The composition is based on the art of Gottfried Helnwein. Apparently the art is composed mostly of large, photograph-like portraits (we ran out of time, and so didn't yet see the exhibit itself).
Anguish and misery seem to be the predominant emotions. There is also a martial aspect to some of the Dancers: some wore a kind of abstract uniform (looked vaguely naval). Initially, they wore bandages over their eyes. The limited vision they experienced could alternately be interpreted as illness or blindness: they indicated deep, but non-specific pain. Their pantomime suggested that their inner selves, the cores of their being, were external to their bodies (probably the source of their anguish).
Yet, after a while, there was a kind of recovery, which first started with removal of the bandages. A gorgeous display of two girls in a big wheat field appeared on a screen behind the dancers, and the anguish ebbed. But at the end, the wheat field vanished and the bandages returned.
Given the intense, internal nature of the emotions being expressed, it was odd that what kept returning to mind was a very specific landscape I remember from Australia in 2006. The Warrego Highway heads west across the Darling Downs, parallel to a railroad. Far to the west of the towns of Dalby and Chinchilla, the view is monotonous along the road and the railroad, and punctuated only by the curious singularities of isolated, three-pear cacti in the no-man's-land strip between the two thoroughfares.
The Darling Downs is huge. It's an agricultural area, but in 2006, the most brutal drought year in centuries, instead of its usual Wichita-Kansas-like rainfall, it received more like Yuma-Arizona-like rainfall: not consistent at all with successful farming. Even though I was there in late spring, there was very little new growth. Life was either threatened, battered, or gone altogether.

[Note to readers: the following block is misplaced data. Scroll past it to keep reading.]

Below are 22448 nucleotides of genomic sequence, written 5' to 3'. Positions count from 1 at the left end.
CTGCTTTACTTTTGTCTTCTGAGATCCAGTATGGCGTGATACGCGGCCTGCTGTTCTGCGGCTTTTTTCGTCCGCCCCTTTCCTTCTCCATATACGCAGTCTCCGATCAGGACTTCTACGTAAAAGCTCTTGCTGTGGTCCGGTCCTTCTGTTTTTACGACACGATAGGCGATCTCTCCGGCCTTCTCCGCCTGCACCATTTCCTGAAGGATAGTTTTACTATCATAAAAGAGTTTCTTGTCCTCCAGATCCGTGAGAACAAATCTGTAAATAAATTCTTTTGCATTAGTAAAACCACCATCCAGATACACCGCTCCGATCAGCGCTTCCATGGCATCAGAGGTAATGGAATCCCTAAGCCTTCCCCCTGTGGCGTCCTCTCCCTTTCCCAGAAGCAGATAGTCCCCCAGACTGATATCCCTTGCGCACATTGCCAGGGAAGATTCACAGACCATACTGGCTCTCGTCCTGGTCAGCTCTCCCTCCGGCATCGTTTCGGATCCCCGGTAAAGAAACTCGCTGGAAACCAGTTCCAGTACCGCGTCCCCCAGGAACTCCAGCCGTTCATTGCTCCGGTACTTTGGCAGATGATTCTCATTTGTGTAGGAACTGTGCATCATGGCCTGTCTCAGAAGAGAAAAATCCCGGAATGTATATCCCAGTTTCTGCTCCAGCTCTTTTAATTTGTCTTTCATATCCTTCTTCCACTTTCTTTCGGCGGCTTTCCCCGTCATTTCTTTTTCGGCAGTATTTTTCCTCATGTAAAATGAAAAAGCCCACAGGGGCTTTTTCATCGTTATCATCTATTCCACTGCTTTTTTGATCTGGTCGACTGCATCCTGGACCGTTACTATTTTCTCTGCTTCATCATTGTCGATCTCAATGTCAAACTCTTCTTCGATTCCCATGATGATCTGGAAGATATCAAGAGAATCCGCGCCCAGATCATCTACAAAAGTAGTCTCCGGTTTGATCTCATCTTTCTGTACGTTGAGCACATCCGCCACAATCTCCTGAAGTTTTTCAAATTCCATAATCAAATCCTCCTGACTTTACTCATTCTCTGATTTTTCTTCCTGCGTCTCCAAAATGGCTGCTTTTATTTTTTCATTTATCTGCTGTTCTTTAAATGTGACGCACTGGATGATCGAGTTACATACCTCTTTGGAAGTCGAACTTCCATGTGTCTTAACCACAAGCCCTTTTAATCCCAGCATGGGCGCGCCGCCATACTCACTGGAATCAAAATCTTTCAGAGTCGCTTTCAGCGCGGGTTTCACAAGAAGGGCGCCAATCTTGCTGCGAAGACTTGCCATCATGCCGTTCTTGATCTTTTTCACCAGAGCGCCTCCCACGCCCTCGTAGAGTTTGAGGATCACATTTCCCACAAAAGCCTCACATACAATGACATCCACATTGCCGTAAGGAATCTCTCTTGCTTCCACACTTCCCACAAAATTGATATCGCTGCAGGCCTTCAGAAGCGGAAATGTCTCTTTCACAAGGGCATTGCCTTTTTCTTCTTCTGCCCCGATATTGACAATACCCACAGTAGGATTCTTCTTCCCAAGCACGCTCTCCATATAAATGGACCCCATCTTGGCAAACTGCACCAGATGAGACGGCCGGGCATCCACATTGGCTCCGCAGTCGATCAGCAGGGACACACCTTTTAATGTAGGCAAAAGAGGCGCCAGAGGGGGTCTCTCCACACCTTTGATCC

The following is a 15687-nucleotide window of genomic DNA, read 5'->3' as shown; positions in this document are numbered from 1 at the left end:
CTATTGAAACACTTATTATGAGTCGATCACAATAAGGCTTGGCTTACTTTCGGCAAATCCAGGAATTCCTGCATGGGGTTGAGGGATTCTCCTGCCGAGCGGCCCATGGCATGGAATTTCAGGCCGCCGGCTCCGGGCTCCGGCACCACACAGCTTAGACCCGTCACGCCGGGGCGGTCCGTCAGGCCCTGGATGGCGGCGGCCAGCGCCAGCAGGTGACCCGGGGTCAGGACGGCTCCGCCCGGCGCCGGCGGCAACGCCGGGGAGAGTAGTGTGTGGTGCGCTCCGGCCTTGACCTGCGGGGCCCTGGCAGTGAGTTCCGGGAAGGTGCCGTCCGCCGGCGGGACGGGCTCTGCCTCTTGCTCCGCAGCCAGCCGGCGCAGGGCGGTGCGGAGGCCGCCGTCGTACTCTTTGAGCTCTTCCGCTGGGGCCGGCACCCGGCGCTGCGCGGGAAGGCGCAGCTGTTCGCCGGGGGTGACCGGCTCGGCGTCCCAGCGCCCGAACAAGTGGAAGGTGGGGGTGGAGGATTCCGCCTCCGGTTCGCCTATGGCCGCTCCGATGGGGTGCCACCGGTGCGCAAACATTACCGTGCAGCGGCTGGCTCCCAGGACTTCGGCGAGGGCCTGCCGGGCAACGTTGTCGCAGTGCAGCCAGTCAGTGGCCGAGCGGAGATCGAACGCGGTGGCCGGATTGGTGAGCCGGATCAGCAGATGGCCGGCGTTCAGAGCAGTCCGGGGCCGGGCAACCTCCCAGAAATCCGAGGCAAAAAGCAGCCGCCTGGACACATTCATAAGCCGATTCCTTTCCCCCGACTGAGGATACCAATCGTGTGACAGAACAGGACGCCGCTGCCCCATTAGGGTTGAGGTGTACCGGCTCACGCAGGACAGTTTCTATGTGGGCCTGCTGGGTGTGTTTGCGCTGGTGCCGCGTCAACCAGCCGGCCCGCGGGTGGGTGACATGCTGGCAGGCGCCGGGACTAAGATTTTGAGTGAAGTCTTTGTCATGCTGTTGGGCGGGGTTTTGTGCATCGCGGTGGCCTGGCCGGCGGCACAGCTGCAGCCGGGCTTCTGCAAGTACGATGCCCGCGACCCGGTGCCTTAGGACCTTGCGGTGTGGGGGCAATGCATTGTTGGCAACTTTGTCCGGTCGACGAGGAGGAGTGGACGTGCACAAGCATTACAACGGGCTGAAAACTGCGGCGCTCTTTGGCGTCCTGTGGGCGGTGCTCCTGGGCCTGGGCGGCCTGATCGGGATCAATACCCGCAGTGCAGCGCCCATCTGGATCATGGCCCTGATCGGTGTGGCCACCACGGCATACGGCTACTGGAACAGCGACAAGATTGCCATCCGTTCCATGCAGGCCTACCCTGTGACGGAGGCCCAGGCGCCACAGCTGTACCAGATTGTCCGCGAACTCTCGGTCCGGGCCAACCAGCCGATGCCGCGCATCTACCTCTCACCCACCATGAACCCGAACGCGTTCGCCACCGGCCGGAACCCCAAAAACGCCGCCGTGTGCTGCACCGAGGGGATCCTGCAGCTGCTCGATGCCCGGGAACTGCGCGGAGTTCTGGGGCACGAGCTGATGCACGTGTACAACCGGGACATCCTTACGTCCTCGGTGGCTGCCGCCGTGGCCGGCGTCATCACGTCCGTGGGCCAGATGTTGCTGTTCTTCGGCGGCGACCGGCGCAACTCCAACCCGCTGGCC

Cacti are American plants: they are not native to Australia, and so the only apparent reason the three-pear cacti remained in this hard and now-empty land was that they were aliens. Strangers. Isolated, singular aliens in a landscape of anguish and pain. Much like the dancers of "Silent Noise".
Yet the image of the wheat field conjured up new life: or was it old life? Was this the Darling Downs of the past, or of the future? In the end, it appeared to be cyclic. Cyclic. Reminiscent of Ecclesiastes! Both past and future.
"White Noise" will be on CORE's program again in the presentation "Awake My Soul" at the Benvenuti Performing Arts Center, April 21-23, 2011. More info at their Web Site.
I was trying to find pictures of that Warrego Highway adjacent to the railroad. The trouble is that people tend not to take photos of excruciatingly-tedious views. I certainly didn't waste any time on it when I was there, although the view put me in a certain mood. Here is the closest I've found yet.
Afterwards, I asked the dancers "who was that girl who was dancing between the two lines of slow-marching people?" They answered "oh, that was Anne" (meaning Anne David). I said, "no, not Anne, I know what she looks like, but the other one." No one seemed to have any idea what I was talking about. In any event, whoever she was, she had great expression. Anne did too, for that matter, and Andrew Hopper too. It was fun seeing Blair Cacanando in an unfamiliar way; not as the lead, but strictly as part of the ensemble.